CBT, meditation, exercise, even a major change in environment and routine can also alter brain states and neurochemistry, but some people may need a "priming of the pump" with a medication to initiate those things.

Your english is quite excellent.

I really respect your ideas towards emotional authenticity and nature. :)

Hijacking the system with antidepressants and opiates seems a possible explanation of how people are "priming the pump" to stay functional and "happy" in this world. (Soma)

Do you believe in psychosomatic drugs which regulate serotonin and dopamine levels depending on the
social context?

I have very little knowledge on Prozac chemistry.


Title: Re: How do we determine if an emotion is authentic?
Post by: evan_au on 21/11/2017 19:41:56
Quote from: tkadm30
By making harmless chemical euphoria freely available, a dictator could reconcile an entire population to a state of affairs to which self-respecting human beings ought not to be reconciled.
Are you pointing out political dangers in sources of chemical euphoria like marijuana?

I think that society today is under a lot of stress - living packed together in small boxes, traveling and shopping in close proximity to others. The average person does not have much time to spend in quiet, green spaces. Labor-saving devices allow work to be completed more quickly, and yet the number of working hours does not seem to be decreasing (except for those who can't get work, and are under even greater stress).

Visit a high-density island like Singapore, Hong-Kong or Manhattan to see what I mean. For some people it is dysfunctional, but other people love it, and would not want to live in the surrounding areas (like New Jersey).

I think that some people do need chemical help to cope.
In past generations, such people would have just withered away.
Title: Re: How do we determine if an emotion is authentic?
Post by: tkadm30 on 21/11/2017 20:39:00
Are you pointing out political dangers in sources of chemical euphoria like marijuana?

I'm talking about the political dangers of unrestricted antidepressants (Prozac) and opiates uses.
Title: Re: How do we determine if an emotion is authentic?
Post by: mrsmith2211 on 22/11/2017 01:09:16
Authentic to who would be the question. A person hearing voices deems them authentic, an observer deems them non authentic. A person on LSD may experience altered states of mind, because of the drug are they not authentic? Let us say you have natural endorphin or Adrenalin that changes your mindset, where do you draw the line. For me if a person experiences something for whatever reason, it is authentic to them, Is it authentic to others only matters to others.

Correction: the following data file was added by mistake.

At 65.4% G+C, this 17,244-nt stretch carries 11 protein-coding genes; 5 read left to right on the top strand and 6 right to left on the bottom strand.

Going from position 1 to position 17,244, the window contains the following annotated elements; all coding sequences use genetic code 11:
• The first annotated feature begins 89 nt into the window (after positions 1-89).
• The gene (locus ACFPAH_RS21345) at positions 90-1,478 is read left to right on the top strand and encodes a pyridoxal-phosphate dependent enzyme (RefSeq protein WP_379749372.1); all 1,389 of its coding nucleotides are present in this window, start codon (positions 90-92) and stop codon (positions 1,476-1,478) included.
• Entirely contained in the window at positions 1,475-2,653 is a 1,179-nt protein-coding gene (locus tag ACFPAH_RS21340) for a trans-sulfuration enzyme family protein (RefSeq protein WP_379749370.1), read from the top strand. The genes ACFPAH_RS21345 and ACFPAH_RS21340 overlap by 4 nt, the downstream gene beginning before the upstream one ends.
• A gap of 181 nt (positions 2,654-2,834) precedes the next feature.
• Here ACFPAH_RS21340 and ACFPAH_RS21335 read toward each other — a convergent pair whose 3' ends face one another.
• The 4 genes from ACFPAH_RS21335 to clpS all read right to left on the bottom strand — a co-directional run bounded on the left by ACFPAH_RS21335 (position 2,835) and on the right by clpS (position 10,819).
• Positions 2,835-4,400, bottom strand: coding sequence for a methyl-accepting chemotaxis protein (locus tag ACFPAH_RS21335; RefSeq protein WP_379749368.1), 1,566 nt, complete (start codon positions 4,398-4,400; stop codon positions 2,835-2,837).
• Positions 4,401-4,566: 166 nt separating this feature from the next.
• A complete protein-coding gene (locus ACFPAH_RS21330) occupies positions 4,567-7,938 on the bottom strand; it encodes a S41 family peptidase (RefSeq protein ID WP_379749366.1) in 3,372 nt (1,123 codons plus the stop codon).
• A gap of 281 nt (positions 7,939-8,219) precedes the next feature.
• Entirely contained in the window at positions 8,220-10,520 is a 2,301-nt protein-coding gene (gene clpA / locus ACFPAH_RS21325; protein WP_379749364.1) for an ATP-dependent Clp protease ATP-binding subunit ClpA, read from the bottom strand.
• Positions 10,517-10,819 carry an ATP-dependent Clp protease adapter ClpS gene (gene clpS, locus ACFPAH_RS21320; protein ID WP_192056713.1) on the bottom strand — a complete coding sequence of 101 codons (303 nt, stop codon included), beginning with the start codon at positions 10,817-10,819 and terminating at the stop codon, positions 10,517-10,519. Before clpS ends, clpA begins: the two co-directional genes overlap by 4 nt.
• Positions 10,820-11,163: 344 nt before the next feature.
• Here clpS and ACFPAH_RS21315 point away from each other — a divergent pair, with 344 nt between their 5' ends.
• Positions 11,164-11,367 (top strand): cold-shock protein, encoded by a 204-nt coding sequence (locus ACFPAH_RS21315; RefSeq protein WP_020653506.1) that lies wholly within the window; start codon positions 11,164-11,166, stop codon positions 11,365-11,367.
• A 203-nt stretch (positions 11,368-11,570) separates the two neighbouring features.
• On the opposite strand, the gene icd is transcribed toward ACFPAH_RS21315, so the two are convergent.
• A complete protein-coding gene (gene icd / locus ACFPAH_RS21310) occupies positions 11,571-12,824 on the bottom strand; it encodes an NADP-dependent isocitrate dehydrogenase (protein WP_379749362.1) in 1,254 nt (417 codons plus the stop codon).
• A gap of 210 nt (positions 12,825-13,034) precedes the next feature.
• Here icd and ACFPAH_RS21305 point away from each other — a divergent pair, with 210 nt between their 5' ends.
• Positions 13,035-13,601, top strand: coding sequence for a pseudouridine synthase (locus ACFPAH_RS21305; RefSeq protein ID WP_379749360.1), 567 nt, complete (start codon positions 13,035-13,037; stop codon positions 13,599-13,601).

Title: Re: How do we determine if an emotion is authentic?
Post by: puppypower on 22/11/2017 12:15:35
One aspect of human willpower and free choice, is connected to being able to generate the same brain chemicals as natural emotions, thereby recreating emotions, willfully. This can be done with either a hardware and/or a software approach. The most popular hardware approach is by using drugs; recreational and prescription.

The software approach is based on using the imagination, to recreate memories, which have been engrained, with the chosen emotional valence. For example, the person who dwells on their glory days, uses these memories to trigger the release of the parallel neurotransmitter concentrations, so they can relive the emotions, again and again. This may be boring to outside,  but the inducer gets a buzz.

The reason this is possible is during the writing of memory, to the cerebral matter, emotional tags are added by the core regions of the brain. Our memories have both form and emotional valence. If you can recreate a past experience through memory, where the emotions were strong, you can use the emotional tagging, to trick the brain into generating the same brain chemicals. These brain chemicals are natural, as is their affect. However,  they originate using willpower instead of through environmental or natural internal inductions.

A good example is an actor who plays a role. He/she will first research and then attempt to empathize with the life of the character. This is done to generate and organize their own personal memories, to take advantage of the emotional tagging. The brain chemicals, so generated, recreate the emotions and all the physical  parallels that accompany these emotions. The audience sees what appears to be a real person dealing with life's emotions.

There is a special case of this affect. This is where, through repetition, the induction of the emotions, over time, triggers the personalty firmware. This has the impact of creating a self standing loop, that may appear, to the untrained eye, to be due to a hardware problem.

For example, post traumatic stress is often connected to recreating the traumatic memories until the brain starts the loop; constant release of chemicals. Sometimes recreational drugs can help distract the mind and imagination, so the loop is not reinforced. Other drugs go right to the source of the chemical release. However, this has the problem of not addressing willpower and software control. This can be chemical company bonanza, since one may need to use the chemicals forever, at a premium price.